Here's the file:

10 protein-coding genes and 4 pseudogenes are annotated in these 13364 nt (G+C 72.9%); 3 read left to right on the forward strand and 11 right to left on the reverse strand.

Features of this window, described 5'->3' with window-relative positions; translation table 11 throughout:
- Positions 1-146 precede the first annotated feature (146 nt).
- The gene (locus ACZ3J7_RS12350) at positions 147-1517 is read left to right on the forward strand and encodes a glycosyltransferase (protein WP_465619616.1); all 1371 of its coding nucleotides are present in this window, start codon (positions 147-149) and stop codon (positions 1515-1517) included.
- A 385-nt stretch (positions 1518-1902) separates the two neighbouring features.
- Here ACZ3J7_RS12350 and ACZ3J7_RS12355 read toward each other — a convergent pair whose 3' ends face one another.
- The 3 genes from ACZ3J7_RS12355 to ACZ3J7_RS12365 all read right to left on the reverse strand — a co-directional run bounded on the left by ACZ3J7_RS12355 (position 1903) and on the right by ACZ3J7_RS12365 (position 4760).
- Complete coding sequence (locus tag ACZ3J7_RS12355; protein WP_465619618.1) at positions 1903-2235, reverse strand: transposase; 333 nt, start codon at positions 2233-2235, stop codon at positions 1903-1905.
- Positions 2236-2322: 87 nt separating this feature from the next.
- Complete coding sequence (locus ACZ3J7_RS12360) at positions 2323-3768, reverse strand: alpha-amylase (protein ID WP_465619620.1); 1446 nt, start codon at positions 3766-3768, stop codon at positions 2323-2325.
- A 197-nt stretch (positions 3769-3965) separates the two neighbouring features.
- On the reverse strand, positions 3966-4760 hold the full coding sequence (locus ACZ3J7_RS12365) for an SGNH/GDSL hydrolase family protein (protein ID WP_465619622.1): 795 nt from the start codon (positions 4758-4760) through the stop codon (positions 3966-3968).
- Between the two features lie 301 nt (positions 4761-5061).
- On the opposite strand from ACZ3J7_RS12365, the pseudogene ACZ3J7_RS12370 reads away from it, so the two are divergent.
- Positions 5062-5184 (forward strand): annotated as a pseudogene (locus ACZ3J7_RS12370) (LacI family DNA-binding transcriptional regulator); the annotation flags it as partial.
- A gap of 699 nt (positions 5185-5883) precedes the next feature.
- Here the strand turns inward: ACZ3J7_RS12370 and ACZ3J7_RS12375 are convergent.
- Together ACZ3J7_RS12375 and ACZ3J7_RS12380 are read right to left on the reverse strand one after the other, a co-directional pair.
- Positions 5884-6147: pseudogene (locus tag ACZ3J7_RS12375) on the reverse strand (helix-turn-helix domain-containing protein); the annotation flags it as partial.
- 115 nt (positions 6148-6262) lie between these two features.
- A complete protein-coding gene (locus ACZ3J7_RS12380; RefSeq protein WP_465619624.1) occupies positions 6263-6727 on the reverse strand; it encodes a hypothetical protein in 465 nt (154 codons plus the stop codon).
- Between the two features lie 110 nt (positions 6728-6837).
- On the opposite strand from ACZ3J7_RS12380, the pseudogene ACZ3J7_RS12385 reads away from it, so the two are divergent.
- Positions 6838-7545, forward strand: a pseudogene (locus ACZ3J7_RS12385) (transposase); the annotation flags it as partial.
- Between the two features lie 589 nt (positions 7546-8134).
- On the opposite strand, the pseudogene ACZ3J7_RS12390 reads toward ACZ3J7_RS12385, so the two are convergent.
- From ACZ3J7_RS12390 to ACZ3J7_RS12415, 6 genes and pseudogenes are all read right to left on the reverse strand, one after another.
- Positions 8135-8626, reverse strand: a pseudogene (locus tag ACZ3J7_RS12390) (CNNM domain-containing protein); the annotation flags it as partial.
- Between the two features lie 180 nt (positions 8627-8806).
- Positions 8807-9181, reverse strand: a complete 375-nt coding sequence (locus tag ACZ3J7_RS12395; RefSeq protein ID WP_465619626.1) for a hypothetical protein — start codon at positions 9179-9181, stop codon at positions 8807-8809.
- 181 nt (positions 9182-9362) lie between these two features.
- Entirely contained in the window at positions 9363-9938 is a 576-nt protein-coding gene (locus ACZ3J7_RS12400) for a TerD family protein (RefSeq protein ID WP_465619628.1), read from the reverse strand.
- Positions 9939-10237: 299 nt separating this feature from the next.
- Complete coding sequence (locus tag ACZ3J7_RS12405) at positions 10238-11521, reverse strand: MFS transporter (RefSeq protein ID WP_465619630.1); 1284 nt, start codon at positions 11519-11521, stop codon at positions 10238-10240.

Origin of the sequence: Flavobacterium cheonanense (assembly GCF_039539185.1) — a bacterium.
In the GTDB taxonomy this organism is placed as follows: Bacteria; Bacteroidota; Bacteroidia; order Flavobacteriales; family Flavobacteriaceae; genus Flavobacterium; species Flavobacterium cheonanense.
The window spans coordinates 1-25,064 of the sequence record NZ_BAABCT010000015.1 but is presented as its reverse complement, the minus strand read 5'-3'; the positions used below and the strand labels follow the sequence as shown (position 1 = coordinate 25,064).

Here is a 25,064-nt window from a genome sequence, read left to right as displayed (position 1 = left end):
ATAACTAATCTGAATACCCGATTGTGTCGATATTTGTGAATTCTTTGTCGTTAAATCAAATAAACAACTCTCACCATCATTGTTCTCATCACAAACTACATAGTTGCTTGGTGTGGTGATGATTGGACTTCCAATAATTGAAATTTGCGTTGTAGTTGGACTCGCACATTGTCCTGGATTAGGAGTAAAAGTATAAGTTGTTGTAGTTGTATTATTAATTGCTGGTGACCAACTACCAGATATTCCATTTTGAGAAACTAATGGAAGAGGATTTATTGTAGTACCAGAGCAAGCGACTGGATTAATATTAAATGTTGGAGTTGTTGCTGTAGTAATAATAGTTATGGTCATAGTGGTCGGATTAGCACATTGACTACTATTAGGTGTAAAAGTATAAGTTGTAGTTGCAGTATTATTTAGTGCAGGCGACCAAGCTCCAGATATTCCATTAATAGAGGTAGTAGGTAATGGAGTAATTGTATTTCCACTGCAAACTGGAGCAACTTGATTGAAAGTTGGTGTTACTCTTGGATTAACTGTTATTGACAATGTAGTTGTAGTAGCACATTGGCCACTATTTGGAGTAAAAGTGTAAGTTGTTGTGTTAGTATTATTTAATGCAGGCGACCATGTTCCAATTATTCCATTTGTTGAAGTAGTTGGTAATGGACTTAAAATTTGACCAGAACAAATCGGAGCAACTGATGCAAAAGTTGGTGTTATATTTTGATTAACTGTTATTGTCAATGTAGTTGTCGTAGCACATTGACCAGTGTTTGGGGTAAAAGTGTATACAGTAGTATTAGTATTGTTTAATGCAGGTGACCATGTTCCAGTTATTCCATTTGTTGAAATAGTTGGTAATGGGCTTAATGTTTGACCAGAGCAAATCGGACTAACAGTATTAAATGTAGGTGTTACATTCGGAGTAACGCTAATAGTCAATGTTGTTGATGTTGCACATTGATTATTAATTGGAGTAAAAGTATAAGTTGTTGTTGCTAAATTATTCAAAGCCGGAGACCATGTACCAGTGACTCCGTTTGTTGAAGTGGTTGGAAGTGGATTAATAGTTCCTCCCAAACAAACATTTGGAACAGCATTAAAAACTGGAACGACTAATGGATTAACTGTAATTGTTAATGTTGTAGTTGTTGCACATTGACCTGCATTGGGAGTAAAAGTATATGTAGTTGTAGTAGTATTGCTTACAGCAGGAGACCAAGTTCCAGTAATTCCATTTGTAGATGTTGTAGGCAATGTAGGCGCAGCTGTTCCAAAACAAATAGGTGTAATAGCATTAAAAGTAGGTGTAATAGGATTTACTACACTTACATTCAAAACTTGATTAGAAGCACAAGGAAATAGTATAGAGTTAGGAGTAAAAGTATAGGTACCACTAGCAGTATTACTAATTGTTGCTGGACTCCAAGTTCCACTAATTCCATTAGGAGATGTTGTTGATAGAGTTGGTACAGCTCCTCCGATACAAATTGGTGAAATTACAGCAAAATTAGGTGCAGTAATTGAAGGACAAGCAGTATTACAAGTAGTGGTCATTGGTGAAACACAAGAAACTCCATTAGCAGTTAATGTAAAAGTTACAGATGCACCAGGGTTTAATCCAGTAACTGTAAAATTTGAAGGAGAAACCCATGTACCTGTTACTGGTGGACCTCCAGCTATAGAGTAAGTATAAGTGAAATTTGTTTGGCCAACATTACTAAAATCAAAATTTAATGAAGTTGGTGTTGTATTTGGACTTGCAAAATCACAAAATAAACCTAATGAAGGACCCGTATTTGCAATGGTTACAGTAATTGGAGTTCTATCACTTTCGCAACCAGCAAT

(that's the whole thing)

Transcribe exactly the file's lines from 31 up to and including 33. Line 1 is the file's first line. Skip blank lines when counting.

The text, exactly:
- 181 nt (positions 9182-9362) lie between these two features.
- Entirely contained in the window at positions 9363-9938 is a 576-nt protein-coding gene (locus ACZ3J7_RS12400) for a TerD family protein (RefSeq protein ID WP_465619628.1), read from the reverse strand.
- Positions 9939-10237: 299 nt separating this feature from the next.